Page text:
While essentially overseeing the operation of a county's public school system may seem like a tough task, Foster recently recovered from the most challenging experience in his life outside the classroom: stage 4 cancer.

"Never been sick a day in my life," Foster said. "(I) found out by accident."

Foster, at the insistence of his wife, Tanya, went for a checkup because he'd been snoring. He said he wasn't planning on actually going, but Tanya told him she would be calling and checking to make sure he did.

"I don't need a doctor's note for work," Foster said. "Ironically, I need one for my wife."

Foster went in last June expecting a short visit. He had regular checkups twice a year every year; nothing unusual ever showed up in his blood work.

"Two minutes later he (the doctor) came back and said, 'I think you have cancer,'" Foster said. "I thought we were joking."

Foster was diagnosed with nasopharyngeal carcinoma, a rare type of head and neck cancer. There was a tumor behind his nose, which required chemotherapy and radiation treatments.

"At that point, we prepared for what I considered to be the most difficult, but the most rewarding, time of my life," Foster said. "There were some tools that I did not have prior to having cancer ... The one thing that I gained was truly how to have faith, and truly release things and turn things over to God."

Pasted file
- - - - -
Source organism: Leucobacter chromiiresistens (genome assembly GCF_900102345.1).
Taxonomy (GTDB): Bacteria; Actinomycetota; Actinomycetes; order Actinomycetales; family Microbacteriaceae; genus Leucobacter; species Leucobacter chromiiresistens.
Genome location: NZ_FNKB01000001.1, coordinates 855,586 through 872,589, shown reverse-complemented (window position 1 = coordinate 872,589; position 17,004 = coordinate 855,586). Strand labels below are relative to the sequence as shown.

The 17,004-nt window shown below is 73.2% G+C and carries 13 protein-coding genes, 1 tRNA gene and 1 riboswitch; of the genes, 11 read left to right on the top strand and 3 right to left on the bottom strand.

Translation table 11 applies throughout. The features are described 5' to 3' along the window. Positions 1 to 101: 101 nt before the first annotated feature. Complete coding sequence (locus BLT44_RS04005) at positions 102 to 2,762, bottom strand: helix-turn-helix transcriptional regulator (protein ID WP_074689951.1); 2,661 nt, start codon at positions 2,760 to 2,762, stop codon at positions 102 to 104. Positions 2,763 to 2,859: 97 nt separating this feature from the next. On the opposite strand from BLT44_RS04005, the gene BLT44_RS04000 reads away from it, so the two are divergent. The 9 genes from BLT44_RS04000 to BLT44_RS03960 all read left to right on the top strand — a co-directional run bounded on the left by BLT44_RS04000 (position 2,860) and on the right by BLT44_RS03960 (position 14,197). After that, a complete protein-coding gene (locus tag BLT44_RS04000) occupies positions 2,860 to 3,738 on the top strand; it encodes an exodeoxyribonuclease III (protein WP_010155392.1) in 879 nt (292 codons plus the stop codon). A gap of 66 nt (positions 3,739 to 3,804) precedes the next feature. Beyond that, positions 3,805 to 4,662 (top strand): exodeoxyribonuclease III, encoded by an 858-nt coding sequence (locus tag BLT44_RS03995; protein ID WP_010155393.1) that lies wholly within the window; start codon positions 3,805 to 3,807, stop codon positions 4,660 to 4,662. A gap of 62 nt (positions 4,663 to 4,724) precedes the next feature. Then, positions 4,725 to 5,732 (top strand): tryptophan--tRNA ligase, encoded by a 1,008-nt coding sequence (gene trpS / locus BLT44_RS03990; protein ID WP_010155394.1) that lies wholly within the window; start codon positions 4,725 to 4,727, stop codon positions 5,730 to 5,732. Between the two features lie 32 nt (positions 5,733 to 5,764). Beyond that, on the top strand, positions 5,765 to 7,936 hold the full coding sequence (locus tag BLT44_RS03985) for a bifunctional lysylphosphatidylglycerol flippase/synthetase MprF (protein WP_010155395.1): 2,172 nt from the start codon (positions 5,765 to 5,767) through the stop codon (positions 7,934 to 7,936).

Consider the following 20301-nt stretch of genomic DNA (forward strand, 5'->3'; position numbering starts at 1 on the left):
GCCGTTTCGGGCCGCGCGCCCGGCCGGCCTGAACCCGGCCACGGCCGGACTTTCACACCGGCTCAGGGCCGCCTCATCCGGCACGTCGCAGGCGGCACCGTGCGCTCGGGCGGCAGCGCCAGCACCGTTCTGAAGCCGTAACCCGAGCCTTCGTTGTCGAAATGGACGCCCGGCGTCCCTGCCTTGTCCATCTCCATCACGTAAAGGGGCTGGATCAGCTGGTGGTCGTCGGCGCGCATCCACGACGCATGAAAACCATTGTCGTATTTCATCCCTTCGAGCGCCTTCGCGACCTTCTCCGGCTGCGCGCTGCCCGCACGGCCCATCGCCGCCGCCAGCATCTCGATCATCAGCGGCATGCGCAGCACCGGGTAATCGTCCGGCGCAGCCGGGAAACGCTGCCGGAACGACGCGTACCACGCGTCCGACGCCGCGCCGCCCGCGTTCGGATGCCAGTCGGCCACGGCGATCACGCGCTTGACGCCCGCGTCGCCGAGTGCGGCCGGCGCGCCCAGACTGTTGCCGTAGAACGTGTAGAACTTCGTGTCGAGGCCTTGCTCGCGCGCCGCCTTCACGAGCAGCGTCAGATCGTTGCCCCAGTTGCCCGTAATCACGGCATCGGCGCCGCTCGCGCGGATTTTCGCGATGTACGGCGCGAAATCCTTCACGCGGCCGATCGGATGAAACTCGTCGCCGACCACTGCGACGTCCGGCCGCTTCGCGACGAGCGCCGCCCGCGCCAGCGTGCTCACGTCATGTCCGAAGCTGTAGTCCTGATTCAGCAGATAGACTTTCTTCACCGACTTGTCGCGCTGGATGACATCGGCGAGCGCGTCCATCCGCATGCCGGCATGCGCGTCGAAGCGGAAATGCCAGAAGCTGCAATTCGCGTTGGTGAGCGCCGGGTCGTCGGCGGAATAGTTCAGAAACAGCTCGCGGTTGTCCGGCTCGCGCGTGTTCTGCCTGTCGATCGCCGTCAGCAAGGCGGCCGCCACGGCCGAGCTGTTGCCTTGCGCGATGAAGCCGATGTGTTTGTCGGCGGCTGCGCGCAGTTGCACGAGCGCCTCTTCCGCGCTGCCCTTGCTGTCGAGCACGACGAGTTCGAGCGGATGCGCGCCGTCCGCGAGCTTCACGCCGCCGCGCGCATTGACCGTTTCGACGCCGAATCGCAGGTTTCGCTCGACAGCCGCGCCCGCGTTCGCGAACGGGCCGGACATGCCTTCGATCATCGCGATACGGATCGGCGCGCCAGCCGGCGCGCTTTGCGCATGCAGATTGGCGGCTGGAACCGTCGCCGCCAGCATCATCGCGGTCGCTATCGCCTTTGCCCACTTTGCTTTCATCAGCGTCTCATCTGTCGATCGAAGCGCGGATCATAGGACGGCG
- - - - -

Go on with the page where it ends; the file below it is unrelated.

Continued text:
On Sept. 10 of last year his struggles were at their greatest. 

"I was at that point where I told my wife, 'I don’t think I’m going to beat this, and I’m OK with that, and I need you to be OK with that, too,'" Foster said.

However, when Foster woke up the next day, he felt a sudden need to be at work.

"I lost 60 pounds, so I had to find some clothes to put on," Foster said. "I got there, and something said to me, 'Time doesn’t belong to you.' When you decide to put a period on your life, sometimes God just means for that to be a comma."

On Dec. 6 last year, Foster learned his cancer was in remission. Although the experience was trying for him, it actually cured some of his other health problems. Prior to receiving his treatments, Foster had Type 2 diabetes — an illness he no longer suffers from.


Read the full Aiken Standard article HERE

Kristina Rackley/Aiken Standard